Categories
Errors Linux Software

Mounting a whole disk with partitions

I reinstalled one of my RPis (moving from 32 to 64 bit).

Before doing the full reinstall, I took a dump (dd) of my disk.

Usually, I create one per partition, but this was the Christmas season, and I was half occupied with feasting and half occupied with entertaining Ila. So, mistakes were made.

I ran dd if=/dev/sdb of=backup.img — but this means I can’t mount the disk directly, as it’s not a partition:

# mount backup.img /tmp/disk
mount: /tmp/disk: wrong fs type, bad option, bad superblock on /dev/loop0, missing codepage or helper program, or other error.

I should’ve dd’d /dev/sdb2 instead of the entire disk.

All right, so let’s figure out what can be done… First, let’s look at the content of the image:

# fdisk -l backup.img
Disk backup.img: 111.8 GiB, 120040980480 bytes, 234455040 sectors
Units: sectors of 1 * 512 = 512 bytes
Sector size (logical/physical): 512 bytes / 512 bytes
I/O size (minimum/optimal): 512 bytes / 512 bytes
Disklabel type: dos
Disk identifier: 0x8297a463

Device          Boot  Start      End  Sectors  Size Id Type
backup.img1 *      8192   532479   524288  256M  c W95 FAT32 (LBA)
backup.img2      532480 34078199 33545720   16G 83 Linux

So, we can probably mount starting from sector 532480.

We can see that the sector size is 512 (which, I think, is the default for most). So, if we multiply 512 * 532480 we get 272629760.

Now we can mount the disk using the following command:

mount -o loop,offset=272629760 backup.img /tmp/disk

And that should do it.

The 2nd partition (the one with data) is now mounted and accessible under /tmp/disk.

If you need the first partition, the same can be done by running 512 * 8192 = 4194304; the following command mounts the boot partition:

mount -o loop,offset=4194304 backup.img /tmp/disk.
Categories
Hardware

OLED Lego Brick

Via Hackaday.

Categories
Errors Linux Software

NetworkManager exit status 1

Recently reinstalled NextDNS on a RPi4 64bit and came across this error:

# nextdns activate
Error: NetworkManager resolver management: exit status 1

It seems like NextDNS was actually running, but just throwing an error when running nextdns activate. Restarting did seem to work without throwing any error.

The logs showed the same error:

Dec 20 14:06:20 tyr nextdns[5753]: Starting NextDNS 1.38.0/linux on :53
Dec 20 14:06:20 tyr nextdns[5753]: Listening on TCP/:53
Dec 20 14:06:20 tyr nextdns[5753]: Starting mDNS discovery
Dec 20 14:06:20 tyr nextdns[5753]: Listening on UDP/:53
Dec 20 14:06:21 tyr nextdns[5753]: Connected 45.90.28.0:443 (con=13ms tls=58ms, TCP, TLS13)
Dec 20 14:06:21 tyr nextdns[5753]: Connected 185.18.148.91:443 (con=12ms tls=28ms, TCP, TLS13)
Dec 20 14:06:21 tyr nextdns[5753]: Switching endpoint: https://dns.nextdns.io#185.18.148.91,2a04:b80:1:30::2
Dec 20 14:06:25 tyr nextdns[5753]: Setting up router
Dec 20 14:06:25 tyr nextdns[5753]: Activating
Dec 20 14:06:25 tyr nextdns[5753]: Activate: NetworkManager resolver management: exit status 1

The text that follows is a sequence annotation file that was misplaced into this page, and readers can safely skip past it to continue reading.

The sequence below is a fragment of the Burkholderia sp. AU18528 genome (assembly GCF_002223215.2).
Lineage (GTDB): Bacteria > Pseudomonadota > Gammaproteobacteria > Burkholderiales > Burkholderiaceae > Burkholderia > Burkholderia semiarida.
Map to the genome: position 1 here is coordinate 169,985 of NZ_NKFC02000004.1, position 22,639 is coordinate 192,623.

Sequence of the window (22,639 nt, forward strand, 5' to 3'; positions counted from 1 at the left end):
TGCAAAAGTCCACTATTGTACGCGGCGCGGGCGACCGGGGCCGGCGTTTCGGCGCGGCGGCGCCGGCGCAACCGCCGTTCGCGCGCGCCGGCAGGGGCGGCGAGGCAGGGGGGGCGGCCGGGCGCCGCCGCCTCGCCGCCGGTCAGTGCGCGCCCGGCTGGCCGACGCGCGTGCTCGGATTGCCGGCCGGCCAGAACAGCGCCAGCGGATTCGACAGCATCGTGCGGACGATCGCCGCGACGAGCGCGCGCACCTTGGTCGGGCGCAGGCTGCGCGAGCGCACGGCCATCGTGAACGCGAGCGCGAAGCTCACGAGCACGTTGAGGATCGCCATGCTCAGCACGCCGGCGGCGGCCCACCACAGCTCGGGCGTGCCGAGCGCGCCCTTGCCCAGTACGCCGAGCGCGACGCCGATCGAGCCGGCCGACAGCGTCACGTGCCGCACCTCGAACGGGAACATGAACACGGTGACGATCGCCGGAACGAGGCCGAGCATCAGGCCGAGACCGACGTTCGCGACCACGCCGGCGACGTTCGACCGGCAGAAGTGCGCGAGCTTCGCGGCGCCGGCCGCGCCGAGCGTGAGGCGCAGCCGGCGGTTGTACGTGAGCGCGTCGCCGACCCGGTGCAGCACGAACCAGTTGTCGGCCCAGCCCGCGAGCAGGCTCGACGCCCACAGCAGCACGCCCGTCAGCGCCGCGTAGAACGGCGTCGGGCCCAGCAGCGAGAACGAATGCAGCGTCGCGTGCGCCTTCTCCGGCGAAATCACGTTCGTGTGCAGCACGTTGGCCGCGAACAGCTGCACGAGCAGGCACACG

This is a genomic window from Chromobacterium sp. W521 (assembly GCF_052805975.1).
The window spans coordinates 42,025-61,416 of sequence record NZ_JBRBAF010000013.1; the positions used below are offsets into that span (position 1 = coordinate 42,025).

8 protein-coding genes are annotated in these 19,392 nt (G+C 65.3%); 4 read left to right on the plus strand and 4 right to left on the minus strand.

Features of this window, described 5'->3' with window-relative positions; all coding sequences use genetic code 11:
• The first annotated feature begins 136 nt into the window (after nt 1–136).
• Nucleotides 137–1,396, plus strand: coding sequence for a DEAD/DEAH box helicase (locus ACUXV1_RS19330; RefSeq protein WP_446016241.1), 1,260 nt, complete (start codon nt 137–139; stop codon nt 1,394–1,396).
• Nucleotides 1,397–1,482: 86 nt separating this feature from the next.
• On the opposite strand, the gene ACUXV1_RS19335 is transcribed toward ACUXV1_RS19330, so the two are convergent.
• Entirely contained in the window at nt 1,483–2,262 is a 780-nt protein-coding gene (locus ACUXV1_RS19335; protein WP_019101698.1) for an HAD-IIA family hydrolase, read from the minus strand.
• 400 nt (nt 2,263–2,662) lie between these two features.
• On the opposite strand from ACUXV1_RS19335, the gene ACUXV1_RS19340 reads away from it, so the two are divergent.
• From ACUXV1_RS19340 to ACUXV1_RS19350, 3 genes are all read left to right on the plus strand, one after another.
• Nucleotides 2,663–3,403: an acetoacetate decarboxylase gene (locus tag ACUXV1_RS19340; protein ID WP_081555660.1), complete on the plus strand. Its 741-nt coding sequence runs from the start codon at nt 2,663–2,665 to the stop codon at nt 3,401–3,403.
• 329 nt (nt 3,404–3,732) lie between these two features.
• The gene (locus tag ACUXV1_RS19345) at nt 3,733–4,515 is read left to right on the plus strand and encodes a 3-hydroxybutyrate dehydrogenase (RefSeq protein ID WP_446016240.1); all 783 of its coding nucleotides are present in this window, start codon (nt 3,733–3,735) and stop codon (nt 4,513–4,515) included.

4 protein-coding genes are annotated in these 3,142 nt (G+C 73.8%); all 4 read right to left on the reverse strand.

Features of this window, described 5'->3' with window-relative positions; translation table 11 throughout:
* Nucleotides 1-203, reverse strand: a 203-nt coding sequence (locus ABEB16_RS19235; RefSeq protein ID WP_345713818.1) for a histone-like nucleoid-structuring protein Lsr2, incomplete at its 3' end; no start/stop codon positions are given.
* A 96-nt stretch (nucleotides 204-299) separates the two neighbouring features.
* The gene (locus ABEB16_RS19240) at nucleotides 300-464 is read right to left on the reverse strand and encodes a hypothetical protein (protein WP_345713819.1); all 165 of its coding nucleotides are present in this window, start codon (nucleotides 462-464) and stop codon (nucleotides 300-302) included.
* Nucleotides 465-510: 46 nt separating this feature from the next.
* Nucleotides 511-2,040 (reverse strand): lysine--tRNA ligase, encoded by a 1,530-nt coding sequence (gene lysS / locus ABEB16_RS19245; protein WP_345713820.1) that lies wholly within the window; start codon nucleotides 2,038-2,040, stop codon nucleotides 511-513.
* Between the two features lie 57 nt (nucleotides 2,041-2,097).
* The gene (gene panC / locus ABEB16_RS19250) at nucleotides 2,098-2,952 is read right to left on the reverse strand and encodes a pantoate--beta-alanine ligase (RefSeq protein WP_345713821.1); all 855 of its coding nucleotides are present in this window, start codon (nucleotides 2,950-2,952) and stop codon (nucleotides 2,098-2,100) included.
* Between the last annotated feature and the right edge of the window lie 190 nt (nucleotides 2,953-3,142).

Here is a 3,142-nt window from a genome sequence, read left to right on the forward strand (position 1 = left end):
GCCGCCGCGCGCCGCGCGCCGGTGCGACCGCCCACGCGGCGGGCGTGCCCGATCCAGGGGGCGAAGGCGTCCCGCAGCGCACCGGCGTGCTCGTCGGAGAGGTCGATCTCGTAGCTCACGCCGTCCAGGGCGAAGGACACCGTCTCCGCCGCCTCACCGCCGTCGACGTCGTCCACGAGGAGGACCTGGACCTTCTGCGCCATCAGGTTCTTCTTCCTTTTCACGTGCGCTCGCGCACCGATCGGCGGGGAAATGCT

The solution was (as root):

apt install network-manager resolvconf -y
systemctl enable NetworkManager
systemctl start NetworkManager
nextdns activate

Looks like, instead of resolvconf, openresolv was installed.

First time I heard about openresolv; usually resolvconf is the default. Not entirely sure if this was the culprit (and NetworkManager not being started) but the errors are now gone.

Categories
Hardware Linux Software

Making Bluetooth work on RPi4

I rarely use Bluetooth on my RPis. I’m already facing enough issues with my iMac and Mac Mini (it lags, it randomly disconnects in meetings, etc).

My pwnagotchi on the other hand is counting on a BLE network to connect to the internet: for now I am using my iPad, and while that works, it causes my iPad to disconnect from WiFi (because of course, it can only do tethering from a mobile network, not from its WiFi network).

I wanted to explore if I could set up bluetooth tethering/internet sharing from my RPi4 server… But for that BLE had to work! And for some reason BLE was not working on Liana.

[bluetooth]# power on
No default controller available

For some reason no controller was available. The drivers were definitely installed…

apt install bluetooth pi-bluetooth bluez raspberrypi-sys-mods

but hcitool dev ; hciconfig -a weren’t returning anything.

After quite some extensive Googling I found the solution

Check if this returns something:

# ls -l /dev | grep ttyAMA0
lrwxrwxrwx 1 root root           7 Sep  1 15:08 serial1 -> ttyAMA0
crw-rw---- 1 root dialout 204,  64 Sep  1 15:08 ttyAMA0

As opposed to:

# ls -l /dev | grep ttyS0
# (no output)

Then continue to do the following:

# make a backup
cp /boot/cmdline.txt /boot/cmdline.txt.bak
# edit the file
nano -w /boot/cmdline.txt
# edit the first part from
# console=ttySerial0 to console=ttyAMA0
# the line should be something similar to but do NOT blindly copy paste it as you won't be able to boot due to your PARTUUID being different
console=ttyAMA0,115200 console=tty1 root=PARTUUID=6c586e13-02 rootfstype=ext4 elevator=deadline fsck.repair=yes rootwait
reboot

After rebooting … it works!